On Tuesday evening every audience member of the sold out NFT1 screen at the BFI Southbank rose to give 90-year-old Agnès Varda a standing ovation. With astonishing humility, she responded with “I’m so glad there are so many of you. I’m impressed that I’m just coming saying things and you come to listen to me.”
For decades Agnès Varda has been confined to the margins of film history while her French New Wave contemporaries like Godard and Truffaut appear on every film studies syllabus. No more. In the past year, Faces Places screened at Cannes, she received an honorary Academy Award, protested the lack of female directors represented at Cannes, and now is celebrated by a retrospective at the BFI.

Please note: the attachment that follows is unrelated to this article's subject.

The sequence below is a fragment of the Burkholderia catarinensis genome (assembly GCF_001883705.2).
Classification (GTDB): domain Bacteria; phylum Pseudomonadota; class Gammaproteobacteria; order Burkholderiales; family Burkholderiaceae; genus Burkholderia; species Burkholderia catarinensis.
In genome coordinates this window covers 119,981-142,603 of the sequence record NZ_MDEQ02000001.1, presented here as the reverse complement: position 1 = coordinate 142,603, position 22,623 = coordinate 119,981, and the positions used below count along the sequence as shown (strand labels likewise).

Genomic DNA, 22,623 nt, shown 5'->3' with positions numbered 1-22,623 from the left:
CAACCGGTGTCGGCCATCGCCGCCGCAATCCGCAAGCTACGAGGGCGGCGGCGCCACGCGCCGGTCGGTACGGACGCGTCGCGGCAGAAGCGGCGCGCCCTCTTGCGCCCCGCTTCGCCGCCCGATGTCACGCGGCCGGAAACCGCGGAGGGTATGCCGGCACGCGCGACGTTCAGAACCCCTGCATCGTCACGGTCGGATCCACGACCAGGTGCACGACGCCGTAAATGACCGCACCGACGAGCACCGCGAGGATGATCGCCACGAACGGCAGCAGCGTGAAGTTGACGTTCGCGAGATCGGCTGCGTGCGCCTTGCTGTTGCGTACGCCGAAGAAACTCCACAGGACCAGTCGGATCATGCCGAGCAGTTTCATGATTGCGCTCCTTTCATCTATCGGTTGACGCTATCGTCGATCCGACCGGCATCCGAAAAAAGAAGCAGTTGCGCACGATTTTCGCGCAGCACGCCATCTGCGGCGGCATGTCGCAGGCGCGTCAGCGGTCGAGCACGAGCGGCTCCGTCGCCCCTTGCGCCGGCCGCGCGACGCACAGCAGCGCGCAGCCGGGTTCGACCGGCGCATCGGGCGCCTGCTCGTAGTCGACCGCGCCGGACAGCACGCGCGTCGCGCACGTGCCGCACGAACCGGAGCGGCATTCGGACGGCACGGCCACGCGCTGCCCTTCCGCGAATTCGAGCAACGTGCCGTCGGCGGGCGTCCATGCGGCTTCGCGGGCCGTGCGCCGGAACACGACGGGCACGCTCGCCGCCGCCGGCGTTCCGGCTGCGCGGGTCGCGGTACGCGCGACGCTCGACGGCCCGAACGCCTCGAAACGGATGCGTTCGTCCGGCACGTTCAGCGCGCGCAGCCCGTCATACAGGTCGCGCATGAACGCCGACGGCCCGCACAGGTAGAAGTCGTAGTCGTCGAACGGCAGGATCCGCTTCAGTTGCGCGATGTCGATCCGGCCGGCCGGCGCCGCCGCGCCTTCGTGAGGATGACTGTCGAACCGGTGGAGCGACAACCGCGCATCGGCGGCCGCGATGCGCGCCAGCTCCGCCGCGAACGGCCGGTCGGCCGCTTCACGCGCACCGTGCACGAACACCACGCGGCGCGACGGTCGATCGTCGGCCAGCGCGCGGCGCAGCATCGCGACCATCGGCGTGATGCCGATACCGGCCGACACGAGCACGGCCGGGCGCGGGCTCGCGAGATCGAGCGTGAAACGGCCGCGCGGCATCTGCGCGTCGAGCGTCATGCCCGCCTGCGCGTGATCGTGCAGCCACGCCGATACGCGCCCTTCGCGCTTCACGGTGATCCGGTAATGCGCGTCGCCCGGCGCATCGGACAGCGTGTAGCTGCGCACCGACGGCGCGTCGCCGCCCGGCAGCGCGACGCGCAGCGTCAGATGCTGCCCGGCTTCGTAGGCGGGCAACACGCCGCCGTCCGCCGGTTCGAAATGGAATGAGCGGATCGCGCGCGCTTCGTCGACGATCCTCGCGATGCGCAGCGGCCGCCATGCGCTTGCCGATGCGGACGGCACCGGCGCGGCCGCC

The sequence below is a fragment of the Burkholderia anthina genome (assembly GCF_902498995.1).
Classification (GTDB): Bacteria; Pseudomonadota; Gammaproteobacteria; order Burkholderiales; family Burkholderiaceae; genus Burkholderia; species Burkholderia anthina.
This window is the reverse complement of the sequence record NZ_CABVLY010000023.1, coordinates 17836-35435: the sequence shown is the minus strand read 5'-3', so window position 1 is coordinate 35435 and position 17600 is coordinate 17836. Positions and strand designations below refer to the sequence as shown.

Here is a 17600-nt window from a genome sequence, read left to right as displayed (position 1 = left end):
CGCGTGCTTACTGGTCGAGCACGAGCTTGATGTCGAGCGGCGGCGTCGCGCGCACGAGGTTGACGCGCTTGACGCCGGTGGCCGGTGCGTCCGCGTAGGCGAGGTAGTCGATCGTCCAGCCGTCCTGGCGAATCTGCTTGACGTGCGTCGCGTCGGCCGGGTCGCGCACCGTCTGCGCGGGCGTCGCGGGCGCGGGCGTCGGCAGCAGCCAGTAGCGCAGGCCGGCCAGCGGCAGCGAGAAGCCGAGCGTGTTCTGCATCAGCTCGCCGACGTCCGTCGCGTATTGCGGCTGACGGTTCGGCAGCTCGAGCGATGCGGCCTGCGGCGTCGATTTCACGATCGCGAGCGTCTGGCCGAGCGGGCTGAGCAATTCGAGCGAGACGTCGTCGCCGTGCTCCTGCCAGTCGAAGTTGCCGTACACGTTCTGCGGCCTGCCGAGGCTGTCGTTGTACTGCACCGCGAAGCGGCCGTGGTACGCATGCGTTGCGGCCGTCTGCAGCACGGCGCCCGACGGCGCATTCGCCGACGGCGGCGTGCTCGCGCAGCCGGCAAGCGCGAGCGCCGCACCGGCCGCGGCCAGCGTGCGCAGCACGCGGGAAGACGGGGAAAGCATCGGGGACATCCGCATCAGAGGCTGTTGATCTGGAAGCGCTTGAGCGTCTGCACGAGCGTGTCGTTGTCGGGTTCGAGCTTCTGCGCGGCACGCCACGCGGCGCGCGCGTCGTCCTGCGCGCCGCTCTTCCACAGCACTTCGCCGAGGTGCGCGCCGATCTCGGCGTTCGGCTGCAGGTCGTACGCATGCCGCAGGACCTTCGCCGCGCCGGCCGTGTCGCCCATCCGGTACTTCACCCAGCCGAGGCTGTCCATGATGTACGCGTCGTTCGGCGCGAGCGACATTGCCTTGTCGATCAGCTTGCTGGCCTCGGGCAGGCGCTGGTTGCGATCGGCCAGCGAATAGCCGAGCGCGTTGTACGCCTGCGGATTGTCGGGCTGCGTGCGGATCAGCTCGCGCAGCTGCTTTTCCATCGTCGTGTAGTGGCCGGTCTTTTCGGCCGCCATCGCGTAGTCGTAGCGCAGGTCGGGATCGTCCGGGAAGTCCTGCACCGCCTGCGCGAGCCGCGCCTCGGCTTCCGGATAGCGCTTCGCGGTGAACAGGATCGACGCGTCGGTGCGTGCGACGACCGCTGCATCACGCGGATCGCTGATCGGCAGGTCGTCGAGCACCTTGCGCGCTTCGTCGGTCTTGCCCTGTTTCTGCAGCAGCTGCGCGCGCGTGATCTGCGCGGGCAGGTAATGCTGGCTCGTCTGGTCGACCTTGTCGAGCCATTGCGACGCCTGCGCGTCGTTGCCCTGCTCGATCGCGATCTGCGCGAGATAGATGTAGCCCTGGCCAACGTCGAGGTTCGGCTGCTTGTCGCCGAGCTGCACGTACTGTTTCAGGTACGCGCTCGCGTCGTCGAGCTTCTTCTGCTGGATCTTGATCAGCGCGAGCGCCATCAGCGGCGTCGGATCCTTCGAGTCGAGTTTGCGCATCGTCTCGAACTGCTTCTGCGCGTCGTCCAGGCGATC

Billed as “Agnès Varda in Conversation”, the audience was, in fact, treated to a masterclass by Varda followed by a short Q + A. Shuffling her pages of notes she said, “I have so many pieces of paper because the writing is large. Don’t worry, it’s not a four- hour talk.” She spoke with such insight, intelligence and wit that the audience would happily have listened for four hours and more. In typically rule-breaking fashion, Varda didn’t simply take us through her films chronically; instead, she jumped between decades, creating a non-linear scrapbook of memories that still highlighted the reoccurring elements that define her style and have cemented her as a feminist filmmaker.
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